For brands to be human and friendly they should not be what the industry labels as ‘consistent’, they should create conversation and build on that conversation; also contrary to old school advertising rituals a brand should not have the typical smile and friendly attitude in everything it says – unless you want it to sound like
this.

On the same note and somewhat building on transmedia planning, when a addresses you (similar to anyone else), it should not have the same tone when talking to you over coffee as it does when you are at work, or having a drink in a pub. Humans naturally change moods, talk about different things, and have a general dynamic personality; therefore if brands want to become more personal, human, and engaging they should do the same.

Saturday, April 7, 2007

The Human Element


They say to include humans in all telecom ads to make them more emotional, and make the product/services resemble the lifestyle of the audience.
The reason given behind this request is technophobia; people are afraid of technology, not afraid in the sense it will invade their countries and kill their children, but in the sense that they will not know how to use it or it would make their lives more complicated. Given technophobia howevr, would it really make a difference if one reads “you can now make calls at half the price” on a plain background, or if s/he sees a person on the phone somewhere (with or without the phone) and reads “now you can talk twice as much with your friends and family”?
What I’m trying to say here is that portraying the human element, be it in terms of showing human imagery or adding a humanizing twist to the message does not necessarily make the ad better.
Personally I’m pro simplicity, and believe that the less number of words and the less unnecessary elements; the more effective the ad would be and the simpler the service would be perceived.
This does not typically apply to all communications, as in certain situations an image can help clarify the product/service for example Video calls, MMS, or in some cases mobile internet. But why focus on the human element specifically the over-used facial expressions that are splattered across all image banks showing either a person with his/her mouth open in awe or with a cheesy smile to represent the comfort this service has provided – why should we show the people how they should feel, as opposed to making them feel it as a result of viewing the communication.
Shouldn’t telecom advertising be simple, especially when the product is good enough to sell itself? Why should all services be oversold in an ad with a twist that takes the reader to mars and back? In many cases creativity can be illustrated through a metaphor but what most ads try to do is play on the metaphor more than the actual service, only to follow it with very high level talk about the offering as if it’s god’s gift to mankind.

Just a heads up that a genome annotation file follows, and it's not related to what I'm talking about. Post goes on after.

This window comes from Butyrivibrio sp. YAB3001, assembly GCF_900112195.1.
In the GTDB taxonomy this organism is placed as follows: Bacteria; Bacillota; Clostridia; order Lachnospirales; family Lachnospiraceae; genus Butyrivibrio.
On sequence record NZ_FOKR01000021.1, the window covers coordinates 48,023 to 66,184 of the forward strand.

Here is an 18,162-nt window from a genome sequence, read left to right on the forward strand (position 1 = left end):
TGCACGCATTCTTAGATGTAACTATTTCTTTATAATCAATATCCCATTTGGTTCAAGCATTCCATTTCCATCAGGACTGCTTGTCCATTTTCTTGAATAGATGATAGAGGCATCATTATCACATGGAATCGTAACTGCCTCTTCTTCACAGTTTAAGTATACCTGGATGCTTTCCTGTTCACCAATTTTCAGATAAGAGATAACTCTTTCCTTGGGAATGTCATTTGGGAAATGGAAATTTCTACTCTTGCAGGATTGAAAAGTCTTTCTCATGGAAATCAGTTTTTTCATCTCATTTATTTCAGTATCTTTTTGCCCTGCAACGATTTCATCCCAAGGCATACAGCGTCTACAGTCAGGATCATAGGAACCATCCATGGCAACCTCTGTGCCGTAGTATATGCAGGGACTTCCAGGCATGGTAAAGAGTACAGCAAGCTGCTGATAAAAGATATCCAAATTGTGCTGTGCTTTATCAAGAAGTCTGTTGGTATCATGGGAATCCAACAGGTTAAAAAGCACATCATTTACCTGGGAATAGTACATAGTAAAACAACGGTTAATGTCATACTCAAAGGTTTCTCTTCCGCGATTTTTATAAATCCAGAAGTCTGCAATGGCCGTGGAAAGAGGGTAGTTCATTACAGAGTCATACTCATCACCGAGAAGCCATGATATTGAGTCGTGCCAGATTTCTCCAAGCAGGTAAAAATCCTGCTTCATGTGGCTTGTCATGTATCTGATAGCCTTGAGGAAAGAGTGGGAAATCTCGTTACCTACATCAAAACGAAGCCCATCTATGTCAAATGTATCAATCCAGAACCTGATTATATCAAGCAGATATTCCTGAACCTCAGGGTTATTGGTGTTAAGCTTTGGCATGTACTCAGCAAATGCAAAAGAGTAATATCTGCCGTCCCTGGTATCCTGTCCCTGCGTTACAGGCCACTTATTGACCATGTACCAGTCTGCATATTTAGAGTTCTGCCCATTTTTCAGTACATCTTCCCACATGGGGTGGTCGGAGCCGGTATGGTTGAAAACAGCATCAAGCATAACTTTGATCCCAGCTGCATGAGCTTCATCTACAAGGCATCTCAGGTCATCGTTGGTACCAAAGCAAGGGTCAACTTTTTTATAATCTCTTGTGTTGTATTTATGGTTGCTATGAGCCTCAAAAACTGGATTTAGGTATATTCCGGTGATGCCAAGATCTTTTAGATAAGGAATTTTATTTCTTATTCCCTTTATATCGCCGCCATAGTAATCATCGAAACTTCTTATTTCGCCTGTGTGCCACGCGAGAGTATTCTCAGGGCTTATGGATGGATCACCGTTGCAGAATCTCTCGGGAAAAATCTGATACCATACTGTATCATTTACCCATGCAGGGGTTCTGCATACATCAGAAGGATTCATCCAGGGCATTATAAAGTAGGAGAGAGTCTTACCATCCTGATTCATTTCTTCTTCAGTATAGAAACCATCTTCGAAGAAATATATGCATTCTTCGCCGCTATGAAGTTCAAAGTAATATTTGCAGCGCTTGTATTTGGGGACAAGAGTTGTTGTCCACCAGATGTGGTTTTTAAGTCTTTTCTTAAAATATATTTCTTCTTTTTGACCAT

In conclusion having humans in an ad do not make it more emotional, and definitely not simpler. Most importantly it should not be a mandatory for all ads.

Thursday, April 5, 2007

Communication Blasphemy


In my five years in the telecom industry, I have developed quite the allergy to certain words.

I sit in a briefing or a brainstorming session and I cringe at the sound of certain words used across all products, services, product managers, marketing people, even ad agency reps (who think they understand the industry). These washed-out words should be banned from the telecom industry; and more so in telecom advertising.

Some words have embedded themselves in the jargon of telecom services advertising and have become synonymous with vomit-inducing headlines like ‘the art of’.

Among these words are:
1. Efficient
2. Convenient
3. Get more (as each telco considers this as a soft blow on competition)
4. Innovation
5. Peace of mind
6. More for less
7. Customer experience
8. Better value

Here is an example:
“Mobile email is a very efficient service because it lets you access your email while on the go, whereas it is also convenient because you should not be stuck in one place; it allows you to get more things done at the same time and it is extremely innovative. Wouldn’t you like to have peace of mind, and not worry about being at your desk all the time? Mobile email offer better value to customers, and enhances the overall customer experience

Did you understand anything about the service? These ‘filler’ words are used by telecom people to make briefs have more text and look descriptive mostly to cover the ignorance of the people writing them. If the chocolate industry can differentiate the positioning between Snickers and Mars, the least telco people should do is clearly diversify their services’ positioning.

If the cliché term of ‘out of the box’ is to apply, these words would be in the wood used in the manufacturing of such a box.

Tuesday, April 3, 2007

Telecom Advertising

I’m sure that anyone of you has seen at least 10 repulsive telecom ads…